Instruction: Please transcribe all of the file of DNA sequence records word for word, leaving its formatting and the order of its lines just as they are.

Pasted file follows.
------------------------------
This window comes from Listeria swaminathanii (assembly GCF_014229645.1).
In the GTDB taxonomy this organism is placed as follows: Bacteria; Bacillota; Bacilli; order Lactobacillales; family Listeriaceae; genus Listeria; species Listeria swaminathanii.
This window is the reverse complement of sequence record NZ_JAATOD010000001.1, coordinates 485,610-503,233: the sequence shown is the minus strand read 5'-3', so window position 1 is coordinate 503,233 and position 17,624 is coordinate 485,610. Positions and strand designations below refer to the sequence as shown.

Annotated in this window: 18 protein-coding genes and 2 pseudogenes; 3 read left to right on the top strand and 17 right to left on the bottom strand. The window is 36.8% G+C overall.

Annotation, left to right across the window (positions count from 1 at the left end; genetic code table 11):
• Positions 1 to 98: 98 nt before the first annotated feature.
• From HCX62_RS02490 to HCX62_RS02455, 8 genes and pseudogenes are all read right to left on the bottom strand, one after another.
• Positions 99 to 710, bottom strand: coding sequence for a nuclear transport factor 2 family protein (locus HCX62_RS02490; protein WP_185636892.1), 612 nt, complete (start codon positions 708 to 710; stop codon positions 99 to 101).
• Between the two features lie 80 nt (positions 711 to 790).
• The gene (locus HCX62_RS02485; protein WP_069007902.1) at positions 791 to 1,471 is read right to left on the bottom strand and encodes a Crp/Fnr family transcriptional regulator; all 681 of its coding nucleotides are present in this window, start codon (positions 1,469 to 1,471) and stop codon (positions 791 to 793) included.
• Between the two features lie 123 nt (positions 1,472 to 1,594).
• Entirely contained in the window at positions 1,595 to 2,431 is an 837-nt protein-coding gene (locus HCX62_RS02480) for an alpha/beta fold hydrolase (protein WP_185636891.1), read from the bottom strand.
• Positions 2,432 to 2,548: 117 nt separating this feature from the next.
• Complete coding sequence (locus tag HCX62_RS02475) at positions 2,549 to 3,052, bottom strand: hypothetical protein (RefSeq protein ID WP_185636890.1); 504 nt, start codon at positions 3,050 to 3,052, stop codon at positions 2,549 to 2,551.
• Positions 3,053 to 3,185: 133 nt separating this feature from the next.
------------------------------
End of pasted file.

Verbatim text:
This window comes from Listeria swaminathanii (assembly GCF_014229645.1).
In the GTDB taxonomy this organism is placed as follows: Bacteria; Bacillota; Bacilli; order Lactobacillales; family Listeriaceae; genus Listeria; species Listeria swaminathanii.
This window is the reverse complement of sequence record NZ_JAATOD010000001.1, coordinates 485,610-503,233: the sequence shown is the minus strand read 5'-3', so window position 1 is coordinate 503,233 and position 17,624 is coordinate 485,610. Positions and strand designations below refer to the sequence as shown.

Annotated in this window: 18 protein-coding genes and 2 pseudogenes; 3 read left to right on the top strand and 17 right to left on the bottom strand. The window is 36.8% G+C overall.

Annotation, left to right across the window (positions count from 1 at the left end; genetic code table 11):
• Positions 1 to 98: 98 nt before the first annotated feature.
• From HCX62_RS02490 to HCX62_RS02455, 8 genes and pseudogenes are all read right to left on the bottom strand, one after another.
• Positions 99 to 710, bottom strand: coding sequence for a nuclear transport factor 2 family protein (locus HCX62_RS02490; protein WP_185636892.1), 612 nt, complete (start codon positions 708 to 710; stop codon positions 99 to 101).
• Between the two features lie 80 nt (positions 711 to 790).
• The gene (locus HCX62_RS02485; protein WP_069007902.1) at positions 791 to 1,471 is read right to left on the bottom strand and encodes a Crp/Fnr family transcriptional regulator; all 681 of its coding nucleotides are present in this window, start codon (positions 1,469 to 1,471) and stop codon (positions 791 to 793) included.
• Between the two features lie 123 nt (positions 1,472 to 1,594).
• Entirely contained in the window at positions 1,595 to 2,431 is an 837-nt protein-coding gene (locus HCX62_RS02480) for an alpha/beta fold hydrolase (protein WP_185636891.1), read from the bottom strand.
• Positions 2,432 to 2,548: 117 nt separating this feature from the next.
• Complete coding sequence (locus tag HCX62_RS02475) at positions 2,549 to 3,052, bottom strand: hypothetical protein (RefSeq protein ID WP_185636890.1); 504 nt, start codon at positions 3,050 to 3,052, stop codon at positions 2,549 to 2,551.
• Positions 3,053 to 3,185: 133 nt separating this feature from the next.